An ice disc, ice circle, or ice pan is a natural phenomenon that occurs in slow moving water in cold climates. Ice circles are thin and circular slabs of ice that rotate slowly in the water. It is believed that they form in eddy currents. Ice discs have most frequently been observed in Scandinavia and North America, but they are occasionally recorded as far south as England and Wales. An ice disc was observed in Wales in December 2008 and another was reported in England in January 2009.
Ice discs 
Ice discs form on the outer bends in a river where the accelerating water creates a force called 'rotational shear', which breaks off a chunk of ice and twists it around. As the disc rotates, it grinds against surrounding ice — smoothing into a circle. A relatively uncommon phenomenon, one of the earliest recordings is of a slowly revolving disc was spotted on the Mianus River and reported in a 1895 edition of Scientific American.
Ice pans 
River specialist and geography professor Joe Desloges states that ice pans are "surface slabs of ice that form in the center of a lake or creek, instead of along the water’s edge. As water cools, it releases heat that turns into frazil ice" that can cluster together into a pan-shaped formation. If an ice pan accumulates enough frazil ice and the current remains slow, the pan may transform into a 'hanging dam', a heavy block of ice with high ridges low centre.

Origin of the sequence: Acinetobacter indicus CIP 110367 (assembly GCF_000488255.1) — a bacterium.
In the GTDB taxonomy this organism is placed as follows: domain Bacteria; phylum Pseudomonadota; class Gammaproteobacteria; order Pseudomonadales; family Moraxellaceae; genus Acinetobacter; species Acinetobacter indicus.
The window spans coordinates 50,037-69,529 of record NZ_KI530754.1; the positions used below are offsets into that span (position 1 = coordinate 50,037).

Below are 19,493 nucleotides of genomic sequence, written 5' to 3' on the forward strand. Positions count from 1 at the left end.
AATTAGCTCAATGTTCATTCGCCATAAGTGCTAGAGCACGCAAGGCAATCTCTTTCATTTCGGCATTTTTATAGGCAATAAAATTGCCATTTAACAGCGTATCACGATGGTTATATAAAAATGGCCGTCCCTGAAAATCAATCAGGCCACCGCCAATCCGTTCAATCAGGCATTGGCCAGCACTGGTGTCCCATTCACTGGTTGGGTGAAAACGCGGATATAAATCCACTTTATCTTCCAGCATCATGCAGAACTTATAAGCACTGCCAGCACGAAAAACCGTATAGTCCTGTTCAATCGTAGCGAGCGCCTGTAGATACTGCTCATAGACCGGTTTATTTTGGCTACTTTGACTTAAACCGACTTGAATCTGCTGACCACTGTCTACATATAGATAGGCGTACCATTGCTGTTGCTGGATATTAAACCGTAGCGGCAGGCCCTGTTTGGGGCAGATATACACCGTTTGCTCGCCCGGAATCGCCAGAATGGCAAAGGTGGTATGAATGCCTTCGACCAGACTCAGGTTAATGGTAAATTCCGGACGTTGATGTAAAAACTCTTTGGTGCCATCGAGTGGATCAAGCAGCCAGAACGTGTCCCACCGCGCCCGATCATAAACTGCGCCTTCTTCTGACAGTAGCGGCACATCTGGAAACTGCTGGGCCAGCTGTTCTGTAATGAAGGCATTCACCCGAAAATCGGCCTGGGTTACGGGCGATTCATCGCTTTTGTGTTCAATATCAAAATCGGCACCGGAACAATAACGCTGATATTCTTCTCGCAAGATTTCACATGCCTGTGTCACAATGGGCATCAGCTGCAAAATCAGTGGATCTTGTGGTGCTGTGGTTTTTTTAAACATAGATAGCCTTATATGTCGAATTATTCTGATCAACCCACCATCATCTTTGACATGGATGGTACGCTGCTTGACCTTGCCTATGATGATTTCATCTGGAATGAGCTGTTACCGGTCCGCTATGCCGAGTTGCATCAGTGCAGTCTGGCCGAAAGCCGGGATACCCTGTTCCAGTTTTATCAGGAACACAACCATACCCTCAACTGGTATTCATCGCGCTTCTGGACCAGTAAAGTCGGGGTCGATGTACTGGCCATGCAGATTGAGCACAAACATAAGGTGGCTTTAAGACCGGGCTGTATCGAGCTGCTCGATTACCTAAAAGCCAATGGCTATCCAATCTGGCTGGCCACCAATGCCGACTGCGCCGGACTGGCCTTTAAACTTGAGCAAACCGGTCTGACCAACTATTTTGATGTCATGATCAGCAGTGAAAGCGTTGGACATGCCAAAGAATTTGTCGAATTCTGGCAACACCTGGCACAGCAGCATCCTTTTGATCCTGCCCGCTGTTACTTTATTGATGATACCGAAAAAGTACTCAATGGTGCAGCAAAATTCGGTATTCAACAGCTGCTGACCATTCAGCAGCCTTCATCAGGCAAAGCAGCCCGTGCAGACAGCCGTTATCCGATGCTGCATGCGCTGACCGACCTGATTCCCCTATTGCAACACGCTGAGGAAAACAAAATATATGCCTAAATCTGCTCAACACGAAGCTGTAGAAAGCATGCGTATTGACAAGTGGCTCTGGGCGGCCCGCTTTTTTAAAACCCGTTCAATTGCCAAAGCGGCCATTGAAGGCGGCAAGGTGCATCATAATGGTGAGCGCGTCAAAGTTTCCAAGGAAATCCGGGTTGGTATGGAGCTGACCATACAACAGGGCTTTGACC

- "Ice disc brings touch of Scandinavia to Devon river". Times Online (The Times). 14 January 2009. Retrieved 22 April 2010.
- David Derbyshire (13 January 2009). "Ice one! Walker discovers 10ft-wide, spinning frozen circle in British waters for the first time". Mail Online (Daily Mail). Retrieved 2009-01-13.
- "Spinning ice disc phenomenon seen in British river for first time". Telegraph.co.uk (Telegraph Media Group Limited). 13 January 2009. Retrieved 22 April 2010.
- "Ice Circle 2005 - Kongsberg - December 18th 2005". Ice & Snow Circles in Norway: 6. Norwegian Crop Circle Group. Retrieved 29 October 2010.
- Patrick Garrity (February 7, 2010). "VIDEO: Moscow Ice Disk a rarity of nature". Burlington FreePress.com. Retrieved 19 February 2010.
- Scientific American, February 1895.
- Rickard, B et al: Unexplained Phenomena, page 190. Rough Guides, 2000.
- Joe Desloges. "Perfect "Ice Circle" Forms near Toronto, Canada". Retrieved 14 January 2009. cited in: Scroggins, Kate; Roberts, Rob (18 December 2008). "Man stumbles on round, spinning ‘creek circle’". Posted Toronto (National Post).
- Joe Desloges. "Perfect "Ice Circle" Forms near Toronto, Canada". Retrieved 14 January 2009.
- Weston, Tim (7 February 2010). "Ice disk photograph". Burlington Free Press. Retrieved 18 January 2011.
- Theories abound on how the river got those patterns - MIT News
- "Weird or What?: Ice Circles". Weird or What. 14 September 2010. Discovery Channel. http://www.yourdiscovery.com/video/weird-or-what-ice-circles. Retrieved 19 January 2011.
- Video of ice disc in Germany: "Eisscheibe beim Kunsthof Pösling (Ice disc in Kunsthof, Pösling)". YouTube. 18 January 2009. Retrieved 27 April 2010. (German)
- "Ice Circles at Zena Elementary School". Kingston City Schools District. 2010. Retrieved 18 January 2011.
- Video of ice circle in Ontario, Canada: Rattray Marsh Creek Circle |date=13 December 2008
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